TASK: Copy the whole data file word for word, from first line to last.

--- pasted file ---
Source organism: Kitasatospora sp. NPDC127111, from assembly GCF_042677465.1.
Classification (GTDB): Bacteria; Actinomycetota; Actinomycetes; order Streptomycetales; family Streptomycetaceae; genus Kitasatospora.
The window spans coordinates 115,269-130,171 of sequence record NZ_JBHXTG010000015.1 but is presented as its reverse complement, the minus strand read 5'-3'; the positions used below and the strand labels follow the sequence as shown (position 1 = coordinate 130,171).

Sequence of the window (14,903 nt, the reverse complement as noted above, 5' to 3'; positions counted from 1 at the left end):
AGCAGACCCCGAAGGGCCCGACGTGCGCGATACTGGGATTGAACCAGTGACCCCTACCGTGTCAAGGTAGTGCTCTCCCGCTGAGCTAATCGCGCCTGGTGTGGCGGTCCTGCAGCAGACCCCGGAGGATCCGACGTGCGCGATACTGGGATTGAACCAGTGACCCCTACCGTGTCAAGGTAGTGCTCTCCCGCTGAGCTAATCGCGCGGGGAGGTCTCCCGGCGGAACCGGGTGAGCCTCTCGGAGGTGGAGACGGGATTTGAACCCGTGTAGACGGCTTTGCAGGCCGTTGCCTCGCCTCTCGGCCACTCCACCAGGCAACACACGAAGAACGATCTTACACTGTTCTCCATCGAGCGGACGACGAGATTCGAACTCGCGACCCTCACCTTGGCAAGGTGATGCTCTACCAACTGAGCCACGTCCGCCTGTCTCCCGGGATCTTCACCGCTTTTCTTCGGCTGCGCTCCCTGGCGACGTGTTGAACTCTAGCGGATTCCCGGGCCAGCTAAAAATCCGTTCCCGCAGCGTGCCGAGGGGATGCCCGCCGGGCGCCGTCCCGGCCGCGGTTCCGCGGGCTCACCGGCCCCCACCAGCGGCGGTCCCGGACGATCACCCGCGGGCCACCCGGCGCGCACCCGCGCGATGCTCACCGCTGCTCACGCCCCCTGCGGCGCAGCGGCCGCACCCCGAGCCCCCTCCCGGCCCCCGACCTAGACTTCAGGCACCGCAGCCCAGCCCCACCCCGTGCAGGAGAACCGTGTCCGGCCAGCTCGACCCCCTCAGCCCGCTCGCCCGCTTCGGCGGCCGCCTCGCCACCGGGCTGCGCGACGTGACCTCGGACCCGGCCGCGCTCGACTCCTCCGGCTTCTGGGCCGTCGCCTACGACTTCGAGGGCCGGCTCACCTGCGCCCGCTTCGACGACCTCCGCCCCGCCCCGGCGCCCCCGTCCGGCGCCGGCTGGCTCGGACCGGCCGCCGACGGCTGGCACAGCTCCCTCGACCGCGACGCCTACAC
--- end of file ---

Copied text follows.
Source organism: Kitasatospora sp. NPDC127111, from assembly GCF_042677465.1.
Classification (GTDB): Bacteria; Actinomycetota; Actinomycetes; order Streptomycetales; family Streptomycetaceae; genus Kitasatospora.
The window spans coordinates 115,269-130,171 of sequence record NZ_JBHXTG010000015.1 but is presented as its reverse complement, the minus strand read 5'-3'; the positions used below and the strand labels follow the sequence as shown (position 1 = coordinate 130,171).

Sequence of the window (14,903 nt, the reverse complement as noted above, 5' to 3'; positions counted from 1 at the left end):
AGCAGACCCCGAAGGGCCCGACGTGCGCGATACTGGGATTGAACCAGTGACCCCTACCGTGTCAAGGTAGTGCTCTCCCGCTGAGCTAATCGCGCCTGGTGTGGCGGTCCTGCAGCAGACCCCGGAGGATCCGACGTGCGCGATACTGGGATTGAACCAGTGACCCCTACCGTGTCAAGGTAGTGCTCTCCCGCTGAGCTAATCGCGCGGGGAGGTCTCCCGGCGGAACCGGGTGAGCCTCTCGGAGGTGGAGACGGGATTTGAACCCGTGTAGACGGCTTTGCAGGCCGTTGCCTCGCCTCTCGGCCACTCCACCAGGCAACACACGAAGAACGATCTTACACTGTTCTCCATCGAGCGGACGACGAGATTCGAACTCGCGACCCTCACCTTGGCAAGGTGATGCTCTACCAACTGAGCCACGTCCGCCTGTCTCCCGGGATCTTCACCGCTTTTCTTCGGCTGCGCTCCCTGGCGACGTGTTGAACTCTAGCGGATTCCCGGGCCAGCTAAAAATCCGTTCCCGCAGCGTGCCGAGGGGATGCCCGCCGGGCGCCGTCCCGGCCGCGGTTCCGCGGGCTCACCGGCCCCCACCAGCGGCGGTCCCGGACGATCACCCGCGGGCCACCCGGCGCGCACCCGCGCGATGCTCACCGCTGCTCACGCCCCCTGCGGCGCAGCGGCCGCACCCCGAGCCCCCTCCCGGCCCCCGACCTAGACTTCAGGCACCGCAGCCCAGCCCCACCCCGTGCAGGAGAACCGTGTCCGGCCAGCTCGACCCCCTCAGCCCGCTCGCCCGCTTCGGCGGCCGCCTCGCCACCGGGCTGCGCGACGTGACCTCGGACCCGGCCGCGCTCGACTCCTCCGGCTTCTGGGCCGTCGCCTACGACTTCGAGGGCCGGCTCACCTGCGCCCGCTTCGACGACCTCCGCCCCGCCCCGGCGCCCCCGTCCGGCGCCGGCTGGCTCGGACCGGCCGCCGACGGCTGGCACAGCTCCCTCGACCGCGACGCCTACAC